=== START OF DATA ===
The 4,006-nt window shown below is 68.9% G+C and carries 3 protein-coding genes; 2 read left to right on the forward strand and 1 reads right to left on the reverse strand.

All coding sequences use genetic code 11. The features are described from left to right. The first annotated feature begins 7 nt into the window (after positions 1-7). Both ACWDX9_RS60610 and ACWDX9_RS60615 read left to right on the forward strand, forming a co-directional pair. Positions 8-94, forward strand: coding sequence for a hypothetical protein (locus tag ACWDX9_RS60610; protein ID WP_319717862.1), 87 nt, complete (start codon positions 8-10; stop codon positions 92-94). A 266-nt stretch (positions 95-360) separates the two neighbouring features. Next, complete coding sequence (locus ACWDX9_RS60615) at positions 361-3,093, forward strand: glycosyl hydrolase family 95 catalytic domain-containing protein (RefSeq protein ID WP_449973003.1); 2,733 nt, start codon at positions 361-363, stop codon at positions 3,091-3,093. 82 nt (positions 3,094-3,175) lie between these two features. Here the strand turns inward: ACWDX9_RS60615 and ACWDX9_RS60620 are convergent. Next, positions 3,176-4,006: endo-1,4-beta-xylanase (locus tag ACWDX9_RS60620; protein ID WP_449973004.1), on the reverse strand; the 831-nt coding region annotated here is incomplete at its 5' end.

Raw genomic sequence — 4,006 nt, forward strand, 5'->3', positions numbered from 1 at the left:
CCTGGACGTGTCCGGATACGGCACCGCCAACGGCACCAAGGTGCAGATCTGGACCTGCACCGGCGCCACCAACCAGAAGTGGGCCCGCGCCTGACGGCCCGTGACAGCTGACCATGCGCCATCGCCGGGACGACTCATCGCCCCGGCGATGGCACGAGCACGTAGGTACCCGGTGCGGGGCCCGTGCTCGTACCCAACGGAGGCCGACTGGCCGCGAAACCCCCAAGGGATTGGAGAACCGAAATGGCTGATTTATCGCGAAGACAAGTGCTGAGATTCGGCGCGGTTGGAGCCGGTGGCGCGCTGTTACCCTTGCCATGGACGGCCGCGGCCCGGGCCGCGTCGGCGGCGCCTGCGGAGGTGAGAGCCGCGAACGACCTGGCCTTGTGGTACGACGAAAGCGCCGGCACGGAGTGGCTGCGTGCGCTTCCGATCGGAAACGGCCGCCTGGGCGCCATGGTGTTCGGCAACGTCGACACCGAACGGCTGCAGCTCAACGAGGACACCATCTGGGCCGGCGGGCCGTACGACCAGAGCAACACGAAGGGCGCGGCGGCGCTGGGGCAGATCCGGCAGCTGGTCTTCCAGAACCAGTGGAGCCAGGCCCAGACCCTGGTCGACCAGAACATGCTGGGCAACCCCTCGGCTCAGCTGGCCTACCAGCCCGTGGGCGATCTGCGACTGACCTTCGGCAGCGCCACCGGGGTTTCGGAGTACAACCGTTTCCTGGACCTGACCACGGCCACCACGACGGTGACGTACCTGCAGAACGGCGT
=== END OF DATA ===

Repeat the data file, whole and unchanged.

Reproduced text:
The 4,006-nt window shown below is 68.9% G+C and carries 3 protein-coding genes; 2 read left to right on the forward strand and 1 reads right to left on the reverse strand.

All coding sequences use genetic code 11. The features are described from left to right. The first annotated feature begins 7 nt into the window (after positions 1-7). Both ACWDX9_RS60610 and ACWDX9_RS60615 read left to right on the forward strand, forming a co-directional pair. Positions 8-94, forward strand: coding sequence for a hypothetical protein (locus tag ACWDX9_RS60610; protein ID WP_319717862.1), 87 nt, complete (start codon positions 8-10; stop codon positions 92-94). A 266-nt stretch (positions 95-360) separates the two neighbouring features. Next, complete coding sequence (locus ACWDX9_RS60615) at positions 361-3,093, forward strand: glycosyl hydrolase family 95 catalytic domain-containing protein (RefSeq protein ID WP_449973003.1); 2,733 nt, start codon at positions 361-363, stop codon at positions 3,091-3,093. 82 nt (positions 3,094-3,175) lie between these two features. Here the strand turns inward: ACWDX9_RS60615 and ACWDX9_RS60620 are convergent. Next, positions 3,176-4,006: endo-1,4-beta-xylanase (locus tag ACWDX9_RS60620; protein ID WP_449973004.1), on the reverse strand; the 831-nt coding region annotated here is incomplete at its 5' end.

Raw genomic sequence — 4,006 nt, forward strand, 5'->3', positions numbered from 1 at the left:
CCTGGACGTGTCCGGATACGGCACCGCCAACGGCACCAAGGTGCAGATCTGGACCTGCACCGGCGCCACCAACCAGAAGTGGGCCCGCGCCTGACGGCCCGTGACAGCTGACCATGCGCCATCGCCGGGACGACTCATCGCCCCGGCGATGGCACGAGCACGTAGGTACCCGGTGCGGGGCCCGTGCTCGTACCCAACGGAGGCCGACTGGCCGCGAAACCCCCAAGGGATTGGAGAACCGAAATGGCTGATTTATCGCGAAGACAAGTGCTGAGATTCGGCGCGGTTGGAGCCGGTGGCGCGCTGTTACCCTTGCCATGGACGGCCGCGGCCCGGGCCGCGTCGGCGGCGCCTGCGGAGGTGAGAGCCGCGAACGACCTGGCCTTGTGGTACGACGAAAGCGCCGGCACGGAGTGGCTGCGTGCGCTTCCGATCGGAAACGGCCGCCTGGGCGCCATGGTGTTCGGCAACGTCGACACCGAACGGCTGCAGCTCAACGAGGACACCATCTGGGCCGGCGGGCCGTACGACCAGAGCAACACGAAGGGCGCGGCGGCGCTGGGGCAGATCCGGCAGCTGGTCTTCCAGAACCAGTGGAGCCAGGCCCAGACCCTGGTCGACCAGAACATGCTGGGCAACCCCTCGGCTCAGCTGGCCTACCAGCCCGTGGGCGATCTGCGACTGACCTTCGGCAGCGCCACCGGGGTTTCGGAGTACAACCGTTTCCTGGACCTGACCACGGCCACCACGACGGTGACGTACCTGCAGAACGGCGT